In both cases (our state-established religion and financial interdependence with the Catholic church), Canada fails to meet to meet one of the required conditions of a constitutional separation of chuch and state. The apparatus and finances of the state are intermingled with those of the Church of England and the Catholic Church. Both of these things would be manifestly unconstitutional in a country such as the United States which, on this particular issue, is centuries more enlightened than Canada.
It is time for Canada to step into the 18th century and adopt a constitutional separation of church and state. The status quo is untenable: non-Catholics are required as taxpayers to subsidize Catholic religious institutions and to pay for the Catholic church to promulgate its teachings. While I take no particular issue with the existence of Catholic schools, I find it unconscionable and an affront to human equality that such school should be paid for by taxpayers in a liberal democracy.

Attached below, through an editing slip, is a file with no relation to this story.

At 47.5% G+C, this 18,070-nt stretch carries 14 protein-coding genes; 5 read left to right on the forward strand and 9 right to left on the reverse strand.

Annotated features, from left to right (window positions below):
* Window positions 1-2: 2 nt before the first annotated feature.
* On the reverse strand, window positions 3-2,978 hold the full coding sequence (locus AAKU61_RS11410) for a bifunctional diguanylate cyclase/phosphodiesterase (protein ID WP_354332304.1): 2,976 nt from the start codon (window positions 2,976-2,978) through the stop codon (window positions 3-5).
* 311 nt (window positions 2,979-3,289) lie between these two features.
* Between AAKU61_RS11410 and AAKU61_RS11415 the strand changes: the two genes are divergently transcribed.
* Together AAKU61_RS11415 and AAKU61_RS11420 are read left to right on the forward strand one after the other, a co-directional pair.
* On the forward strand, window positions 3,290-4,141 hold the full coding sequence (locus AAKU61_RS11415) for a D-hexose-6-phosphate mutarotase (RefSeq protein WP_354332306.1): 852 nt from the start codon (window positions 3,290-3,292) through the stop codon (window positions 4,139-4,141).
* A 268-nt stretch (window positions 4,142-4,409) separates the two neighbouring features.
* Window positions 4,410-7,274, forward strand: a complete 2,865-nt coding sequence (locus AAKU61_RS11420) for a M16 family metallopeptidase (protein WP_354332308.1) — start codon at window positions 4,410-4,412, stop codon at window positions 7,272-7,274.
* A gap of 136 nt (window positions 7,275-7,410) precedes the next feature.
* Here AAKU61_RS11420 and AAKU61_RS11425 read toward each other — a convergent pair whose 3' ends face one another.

Because the status of the Church of England and the mandatory funding of Catholic schools are entrenched in the constitution of Canada, these things can only be altered by way of a constitutional amendment. I would propose an amendment striking out s. 93(2) of the Constitution Act, 1867 (and a couple other offending provisions), adding a clause to the Charter prohibiting the establishment of a state religion, and an additional section explicitly revoking the constitutional status of the Church of England in Canada. This would result in either the privatization of Catholic schools in Ontario and Québec or their amalgamation into the secular public school system.